As global systems rapidly change, our collective ability to predict future ecological dynamics will become increasingly important for successful natural resource management. By merging stakeholder objectives with system uncertainty, and by adapting actions to changing systems and knowledge, adaptive resource management (ARM) provides a rigorous platform for making sound decisions in a changing world. Critically, however, applications of ARM could be improved by employing benchmarks (i.e., points of reference) for determining when learning is occurring through the cycle of monitoring, modeling, and decision-making steps in ARM. Many applications of ARM use multiple model-based hypotheses to identify and reduce systematic uncertainty over time, but generally lack benchmarks for gauging discovery of scientific evidence and learning. This creates the danger of thinking that directional changes in model weights or rankings are indicative of evidence for hypotheses, when possibly all competing models are inadequate. There is thus a somewhat obvious, but yet to be filled niche for including benchmarks for learning in ARM. We contend that carefully designed “ecological null models,” which are structured to produce an expected ecological pattern in the absence of a hypothesized mechanism, can serve as suitable benchmarks. Using a classic case study of mallard harvest management that is often used to demonstrate the successes of ARM for learning about ecological mechanisms, we show that simple ecological null models, such as population persistence (Nt+1 = Nt), provide more robust near-term forecasts of population abundance than the currently used mechanistic models. More broadly, ecological null models can be used as benchmarks for learning in ARM that trigger the need for discarding model parameterizations and developing new ones when prevailing models underperform the ecological null model. Identifying mechanistic models that surpass these benchmarks will improve learning through ARM and help decision-makers keep pace with a rapidly changing world.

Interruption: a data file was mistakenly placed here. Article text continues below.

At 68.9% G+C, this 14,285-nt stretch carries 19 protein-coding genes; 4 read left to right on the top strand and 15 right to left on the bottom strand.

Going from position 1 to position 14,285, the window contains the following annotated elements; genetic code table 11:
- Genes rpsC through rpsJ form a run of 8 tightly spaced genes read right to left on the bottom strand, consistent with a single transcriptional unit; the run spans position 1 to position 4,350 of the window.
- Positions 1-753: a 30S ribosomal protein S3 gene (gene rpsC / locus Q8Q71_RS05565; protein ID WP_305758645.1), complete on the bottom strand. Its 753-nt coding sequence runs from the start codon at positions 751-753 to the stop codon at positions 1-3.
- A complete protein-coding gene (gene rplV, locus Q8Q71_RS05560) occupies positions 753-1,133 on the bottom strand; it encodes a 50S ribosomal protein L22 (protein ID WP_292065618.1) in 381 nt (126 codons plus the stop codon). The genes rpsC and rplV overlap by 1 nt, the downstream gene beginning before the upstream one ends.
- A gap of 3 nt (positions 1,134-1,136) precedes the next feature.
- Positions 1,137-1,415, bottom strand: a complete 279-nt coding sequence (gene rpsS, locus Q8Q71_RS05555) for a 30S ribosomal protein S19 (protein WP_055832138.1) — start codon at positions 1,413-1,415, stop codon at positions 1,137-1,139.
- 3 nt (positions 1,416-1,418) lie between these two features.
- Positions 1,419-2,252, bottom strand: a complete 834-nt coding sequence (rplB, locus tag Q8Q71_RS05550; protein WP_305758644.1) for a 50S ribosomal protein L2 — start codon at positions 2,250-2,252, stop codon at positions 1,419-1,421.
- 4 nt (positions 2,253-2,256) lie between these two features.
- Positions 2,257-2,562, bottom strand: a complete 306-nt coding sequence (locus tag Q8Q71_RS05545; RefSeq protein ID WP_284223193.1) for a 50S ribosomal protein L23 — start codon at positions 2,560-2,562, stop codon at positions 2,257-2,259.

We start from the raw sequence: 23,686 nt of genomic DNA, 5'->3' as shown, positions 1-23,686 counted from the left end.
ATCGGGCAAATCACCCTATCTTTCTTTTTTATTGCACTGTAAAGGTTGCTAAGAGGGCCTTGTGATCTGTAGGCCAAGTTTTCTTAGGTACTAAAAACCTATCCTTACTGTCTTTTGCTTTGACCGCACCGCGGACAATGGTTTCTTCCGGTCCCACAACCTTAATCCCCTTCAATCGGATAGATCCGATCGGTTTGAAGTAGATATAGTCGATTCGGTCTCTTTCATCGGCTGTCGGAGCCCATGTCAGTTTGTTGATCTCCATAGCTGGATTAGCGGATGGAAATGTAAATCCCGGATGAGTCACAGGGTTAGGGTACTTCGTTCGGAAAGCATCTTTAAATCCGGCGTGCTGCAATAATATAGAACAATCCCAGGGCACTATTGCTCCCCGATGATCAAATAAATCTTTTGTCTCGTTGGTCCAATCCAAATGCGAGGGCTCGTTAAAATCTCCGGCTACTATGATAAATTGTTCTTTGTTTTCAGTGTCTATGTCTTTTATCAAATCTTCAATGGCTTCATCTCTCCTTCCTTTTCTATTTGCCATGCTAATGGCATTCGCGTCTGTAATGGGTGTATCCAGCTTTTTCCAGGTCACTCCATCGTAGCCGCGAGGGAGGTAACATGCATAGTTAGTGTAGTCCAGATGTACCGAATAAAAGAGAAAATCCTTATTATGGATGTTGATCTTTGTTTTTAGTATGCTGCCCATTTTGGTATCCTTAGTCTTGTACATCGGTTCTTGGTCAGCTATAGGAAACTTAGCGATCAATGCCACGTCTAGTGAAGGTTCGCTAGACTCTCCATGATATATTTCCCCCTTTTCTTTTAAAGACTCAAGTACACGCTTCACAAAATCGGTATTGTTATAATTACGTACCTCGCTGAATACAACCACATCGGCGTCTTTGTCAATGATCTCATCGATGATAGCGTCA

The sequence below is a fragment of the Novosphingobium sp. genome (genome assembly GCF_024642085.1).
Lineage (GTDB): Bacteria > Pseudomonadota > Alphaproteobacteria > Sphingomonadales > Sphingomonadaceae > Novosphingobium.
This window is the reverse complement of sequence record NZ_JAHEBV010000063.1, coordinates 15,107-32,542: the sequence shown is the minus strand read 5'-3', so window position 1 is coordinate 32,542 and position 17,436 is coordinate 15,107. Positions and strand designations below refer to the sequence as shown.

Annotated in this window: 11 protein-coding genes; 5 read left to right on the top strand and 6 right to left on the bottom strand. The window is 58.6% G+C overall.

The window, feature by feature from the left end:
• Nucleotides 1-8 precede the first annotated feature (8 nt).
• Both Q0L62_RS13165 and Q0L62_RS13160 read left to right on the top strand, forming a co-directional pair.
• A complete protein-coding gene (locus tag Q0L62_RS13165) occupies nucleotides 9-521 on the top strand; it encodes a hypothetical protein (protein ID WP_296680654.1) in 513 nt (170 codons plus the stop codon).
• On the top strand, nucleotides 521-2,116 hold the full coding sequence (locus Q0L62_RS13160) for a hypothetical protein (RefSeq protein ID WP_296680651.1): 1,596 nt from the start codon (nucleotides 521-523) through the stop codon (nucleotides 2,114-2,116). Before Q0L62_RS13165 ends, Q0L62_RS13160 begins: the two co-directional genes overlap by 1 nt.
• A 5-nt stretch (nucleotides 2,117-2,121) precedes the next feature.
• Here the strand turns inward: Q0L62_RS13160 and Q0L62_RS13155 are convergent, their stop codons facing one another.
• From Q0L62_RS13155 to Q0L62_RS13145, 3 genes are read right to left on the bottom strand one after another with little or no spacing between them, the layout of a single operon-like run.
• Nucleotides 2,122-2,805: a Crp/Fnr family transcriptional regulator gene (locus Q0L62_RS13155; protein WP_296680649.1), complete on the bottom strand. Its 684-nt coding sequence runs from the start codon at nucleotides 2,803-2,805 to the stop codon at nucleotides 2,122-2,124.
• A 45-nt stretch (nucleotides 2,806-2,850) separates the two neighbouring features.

Bibliographical noteFunding Information:
We thank Delta Waterfowl and the California Department of Water Resources for funding that spurred this collaboration. DNK is supported by the James C. Kennedy Endowment to CSU for Wetland and Waterfowl Conservation. BSS is supported by the Kennedy–Grohne Endowment to UWSP for Waterfowl and Wetlands Conservation. TVR was supported by Delta Waterfowl and the Ducks Unlimited Canada Bonnycastle Fellowship in Wetlands and Waterfowl Biology.
© 2022 The Authors. Ecology and Evolution published by John Wiley & Sons Ltd.